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FBGrab is a framebuffer screenshot program, capturing the linux frambuffer and converting it to a png-picture. FBGrab is delivered as is without any warranty and license is GPL version 2, see tar-ball for details.


   fbgrab - takes screenshots using the framebuffer device


   fbgrab [options] filename


   fbgrab  reads  the  framebuffer device (/dev/fb*) or a dump thereof and
   saves a PNG image file. You can use it for  making  screenshots  of  of
   virtually  any  application, from traditional test applications to your
   X-windows desktop, as well as framebuffer applications.


   -?     print usage information.

   -b bitdepth
          the number of bits per pixel used, optional  when  reading  from

   -c console
          specifies which console (or virtual terminal - like other people
          call this feature) to grab. Sometimes this  changing  is  faster
          then  the  framebuffer  is  refreshed  (especially when grabbing
          framebuffer apps). If so, you should use  -C  console  ...  This
          waits some time before grabbing. You can't use -s in this case.

   -d device
          specifies  which  framebuffer device you want to read. If you do
          not use this option, it takes the  value  from  the  FRAMEBUFFER
          environment  variable. If no FRAMEBUFFER environment variable is
          given or if its value is NULL, then DEFAULT_FB  is  taken.  (see
          source code), which usually is /dev/fb0.

   -f filename
          Read from from file instead of device, requires that -w (width),
          -h (height) and -b (bitdepth) are specified.

   -h height
          the height of the frambeuffer in pixels, optional  when  reading
          from device.

   -i     turns off interlacing. If you do not want ADAM7 interlacing, you
          should use the -i option.

   -s seconds
          specifies how many seconds to wait before grabbing. fbshot  does
          not  lock console switching, so you can switch it while waiting,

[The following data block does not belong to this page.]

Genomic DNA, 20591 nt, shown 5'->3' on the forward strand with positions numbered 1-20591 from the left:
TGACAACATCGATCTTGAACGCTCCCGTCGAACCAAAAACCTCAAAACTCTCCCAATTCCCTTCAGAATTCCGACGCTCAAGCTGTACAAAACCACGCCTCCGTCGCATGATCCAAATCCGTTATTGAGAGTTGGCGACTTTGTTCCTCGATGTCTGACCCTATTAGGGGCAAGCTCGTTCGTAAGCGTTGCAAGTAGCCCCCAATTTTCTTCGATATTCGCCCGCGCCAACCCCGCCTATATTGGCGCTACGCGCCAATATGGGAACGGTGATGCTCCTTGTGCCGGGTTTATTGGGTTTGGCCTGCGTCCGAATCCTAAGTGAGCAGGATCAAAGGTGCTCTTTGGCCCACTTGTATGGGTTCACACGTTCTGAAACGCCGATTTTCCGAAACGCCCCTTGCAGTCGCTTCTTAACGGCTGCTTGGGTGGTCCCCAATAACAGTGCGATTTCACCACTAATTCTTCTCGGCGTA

if you cannot use -c requires normally that  fbgrab  is  run  as

   -v verbose
          be verbose

   -w width
          the  width  of  the frambeuffer in pixels, optional when reading
          from device.

   -z     set png compression level 0 (fast) to 9 (best).


   * Low-end bit depths, eg 1, 2, 4 & 8 bits.

   * Companion program fbput that would display a  picture  in  the  fram‐

   * Better utilization of the PNG-lib, all formats are first converted to
   32 bitdepth and then stored as PNG - hardly the right approach.


   fbgrab fb.png

   will take a framebuffer snapshot, or if you don't have fbgrab  at  your
   machine, you can do

   cp /dev/fb0 framebuffer.dump

   and then

   fbgrab -w 1024 -h 768 -b 16 -f framebuffer.dump fb.png

   to convert it to a picture.


New February 12 2020

New June 16, 2015: Version 1.3 released!

News: Long overdue fixes finally released:

  • Added support when active framebuffer is not starting at offset 0
  • Fixed broken re-ordering of colors, rgba to argb
  • Fixed broken path for man page
  • Thanks to Peter Meerwald, David Hill and Konstantinn Bonnet who provided patches

New September 30, 2013: Version 1.2 released!


  • Write png file directly to stdout
  • Set png compression level with -z
  • Several improvements of Makefile for package maintainers and cross compiliation.
  • Thanks to Peter Meerwald and Bartlomiej Palmowski who provided good patches!

New May 2013: Version 1.1 released!


  • Better handling of framebuffers with non-standard ordering of the colors.
  • Now handles framebuffer with larger line length than actually used.
  • Now handles supports screenshots where picture is not at the top of the framebuffer, i.e. applications using hardware flips.
  • Added -v to provide some verbosity on what fbgrab is doing.
  • Now #includes zlib.h to adjust to changes in libpng.

To build you need:

  • zlib
  • libpng To run you have to enable the framebuffer in the linux kernel (if not already enabled). If you don't know how to do it, read the framebuffer howto.


Screenshots taken by fbgrab (click on image fo fullsize):


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